Serenity or sportiness - what should the key characteristic of today's executive saloon be, asks Gavin Green
What a joy to drive an ‘executive’ car that puts comfort first! Most of the big selling top-line exec motors – the BMW 5s, the Benz Es, the Audi A6s, and their ilk – are exciting ‘sports’ saloons. They have big low-profile tyres, low ground clearance, firm suspension, powerful engines. They are aggressively styled – Bill Bryson once labelled it the ‘f**k you school of design’. Many are capable of 140mph-plus. They ply motorways fast and furiously, their big tyres humming on the tarmac, their bodies bob and jolt on the bumps before they quickly hunker down to their low and aggressive stance. They can lap the Nürburgring as fast as an old grand prix car. They can break eight seconds 0-60, no probs. Sporting-biased saloons now so dominate exec car sales charts that Jaguar, once the exemplar at offering a cushioned gentlemanly ride, is now about to go all sporty and firm too. (The new XF, successor to the S, is an overtly sporting saloon and future Jag four-doors will be the same, say the Coventry bosses.)
So what a revelation the Citroën C6 is! Here is an executive car biased to comfort rather than rorty acceleration and fast laps of the ‘Ring. I can’t recall a more relaxing motorway journey, as I wafted along the M1 between London and Birmingham. Soft-riding, excellent noise suppression, a magic carpet motor that, thanks to that long wheelbase, has fantastic space for back benchers. And what style! It is surely the most beautiful big car on sale today, a worthy successor to the marvellous CX and DS. Strange that there are only two mid-size or large executive cars that nowadays put comfort first. The C6 and the new Lexus LS, probably the world’s most gentlemanly car this side of a Rolls Phantom. The German rivals may be more exciting. But what is more important on our daily drives? Excitement? Or relaxation?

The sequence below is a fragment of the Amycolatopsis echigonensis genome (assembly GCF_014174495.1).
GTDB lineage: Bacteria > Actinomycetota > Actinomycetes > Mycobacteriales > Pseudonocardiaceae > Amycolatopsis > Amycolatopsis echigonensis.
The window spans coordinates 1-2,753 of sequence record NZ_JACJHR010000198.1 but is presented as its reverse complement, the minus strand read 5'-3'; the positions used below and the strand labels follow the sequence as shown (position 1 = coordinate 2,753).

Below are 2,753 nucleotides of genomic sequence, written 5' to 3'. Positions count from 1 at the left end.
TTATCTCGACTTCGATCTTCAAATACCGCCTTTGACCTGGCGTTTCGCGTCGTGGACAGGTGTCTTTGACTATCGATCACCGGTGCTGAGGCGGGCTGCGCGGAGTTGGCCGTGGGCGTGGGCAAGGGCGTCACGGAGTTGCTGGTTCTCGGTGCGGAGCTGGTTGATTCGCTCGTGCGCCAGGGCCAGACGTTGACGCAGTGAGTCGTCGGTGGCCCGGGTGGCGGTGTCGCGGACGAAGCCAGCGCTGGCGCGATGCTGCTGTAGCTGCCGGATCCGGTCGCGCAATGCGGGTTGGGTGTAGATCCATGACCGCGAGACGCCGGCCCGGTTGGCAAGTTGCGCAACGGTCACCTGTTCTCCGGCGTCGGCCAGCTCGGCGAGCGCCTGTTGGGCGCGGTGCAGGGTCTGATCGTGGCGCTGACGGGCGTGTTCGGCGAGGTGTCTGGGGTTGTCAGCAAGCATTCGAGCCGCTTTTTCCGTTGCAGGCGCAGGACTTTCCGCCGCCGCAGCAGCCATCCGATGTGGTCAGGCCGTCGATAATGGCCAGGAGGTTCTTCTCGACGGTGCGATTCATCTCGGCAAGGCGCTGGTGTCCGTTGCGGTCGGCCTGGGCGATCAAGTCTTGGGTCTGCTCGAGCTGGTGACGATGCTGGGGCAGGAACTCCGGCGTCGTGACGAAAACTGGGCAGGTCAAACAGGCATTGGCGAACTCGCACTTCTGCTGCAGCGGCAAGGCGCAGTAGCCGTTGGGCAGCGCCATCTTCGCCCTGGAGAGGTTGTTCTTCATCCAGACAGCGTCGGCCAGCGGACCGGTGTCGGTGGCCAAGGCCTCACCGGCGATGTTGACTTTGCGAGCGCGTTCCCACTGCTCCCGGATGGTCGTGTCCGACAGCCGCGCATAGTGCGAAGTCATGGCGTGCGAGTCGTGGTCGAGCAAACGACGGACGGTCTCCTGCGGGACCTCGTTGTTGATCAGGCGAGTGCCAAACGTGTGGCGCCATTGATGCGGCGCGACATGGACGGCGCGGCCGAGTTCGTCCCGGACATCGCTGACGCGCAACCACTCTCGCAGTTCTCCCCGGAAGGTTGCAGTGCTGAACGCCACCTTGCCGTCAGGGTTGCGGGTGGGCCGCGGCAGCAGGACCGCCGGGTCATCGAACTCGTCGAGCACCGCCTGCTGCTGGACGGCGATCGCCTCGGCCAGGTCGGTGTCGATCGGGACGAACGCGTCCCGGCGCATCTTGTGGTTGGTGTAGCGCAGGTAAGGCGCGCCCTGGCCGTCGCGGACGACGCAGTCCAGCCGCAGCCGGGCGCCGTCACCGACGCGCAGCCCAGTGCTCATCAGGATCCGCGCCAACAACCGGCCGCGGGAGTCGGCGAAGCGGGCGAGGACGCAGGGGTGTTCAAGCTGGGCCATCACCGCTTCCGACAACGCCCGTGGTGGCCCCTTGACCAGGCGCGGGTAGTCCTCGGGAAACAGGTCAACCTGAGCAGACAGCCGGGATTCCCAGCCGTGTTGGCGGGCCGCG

Has Gavin got it right, or should he be driving a something far more athletic? Let us know your thoughts by clicking the 'Add Comment' button...